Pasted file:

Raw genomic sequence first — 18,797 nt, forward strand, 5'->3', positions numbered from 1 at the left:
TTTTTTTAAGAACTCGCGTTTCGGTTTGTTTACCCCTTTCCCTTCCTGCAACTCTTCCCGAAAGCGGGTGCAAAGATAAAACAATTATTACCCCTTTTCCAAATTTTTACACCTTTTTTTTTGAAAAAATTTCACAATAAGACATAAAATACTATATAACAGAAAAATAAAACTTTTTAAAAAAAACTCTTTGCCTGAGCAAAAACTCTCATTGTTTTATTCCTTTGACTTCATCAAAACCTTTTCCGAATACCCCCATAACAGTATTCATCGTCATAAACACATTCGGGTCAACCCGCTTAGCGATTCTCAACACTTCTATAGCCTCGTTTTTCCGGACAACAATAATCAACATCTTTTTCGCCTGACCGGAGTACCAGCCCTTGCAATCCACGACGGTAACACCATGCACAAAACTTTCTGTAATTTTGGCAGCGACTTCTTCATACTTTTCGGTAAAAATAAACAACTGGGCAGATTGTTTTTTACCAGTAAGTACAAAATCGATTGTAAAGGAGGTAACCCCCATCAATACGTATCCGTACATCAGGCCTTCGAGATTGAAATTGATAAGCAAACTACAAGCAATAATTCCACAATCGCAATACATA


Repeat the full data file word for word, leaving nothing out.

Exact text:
Raw genomic sequence first — 18,797 nt, forward strand, 5'->3', positions numbered from 1 at the left:
TTTTTTTAAGAACTCGCGTTTCGGTTTGTTTACCCCTTTCCCTTCCTGCAACTCTTCCCGAAAGCGGGTGCAAAGATAAAACAATTATTACCCCTTTTCCAAATTTTTACACCTTTTTTTTTGAAAAAATTTCACAATAAGACATAAAATACTATATAACAGAAAAATAAAACTTTTTAAAAAAAACTCTTTGCCTGAGCAAAAACTCTCATTGTTTTATTCCTTTGACTTCATCAAAACCTTTTCCGAATACCCCCATAACAGTATTCATCGTCATAAACACATTCGGGTCAACCCGCTTAGCGATTCTCAACACTTCTATAGCCTCGTTTTTCCGGACAACAATAATCAACATCTTTTTCGCCTGACCGGAGTACCAGCCCTTGCAATCCACGACGGTAACACCATGCACAAAACTTTCTGTAATTTTGGCAGCGACTTCTTCATACTTTTCGGTAAAAATAAACAACTGGGCAGATTGTTTTTTACCAGTAAGTACAAAATCGATTGTAAAGGAGGTAACCCCCATCAATACGTATCCGTACATCAGGCCTTCGAGATTGAAATTGATAAGCAAACTACAAGCAATAATTCCACAATCGCAATACATA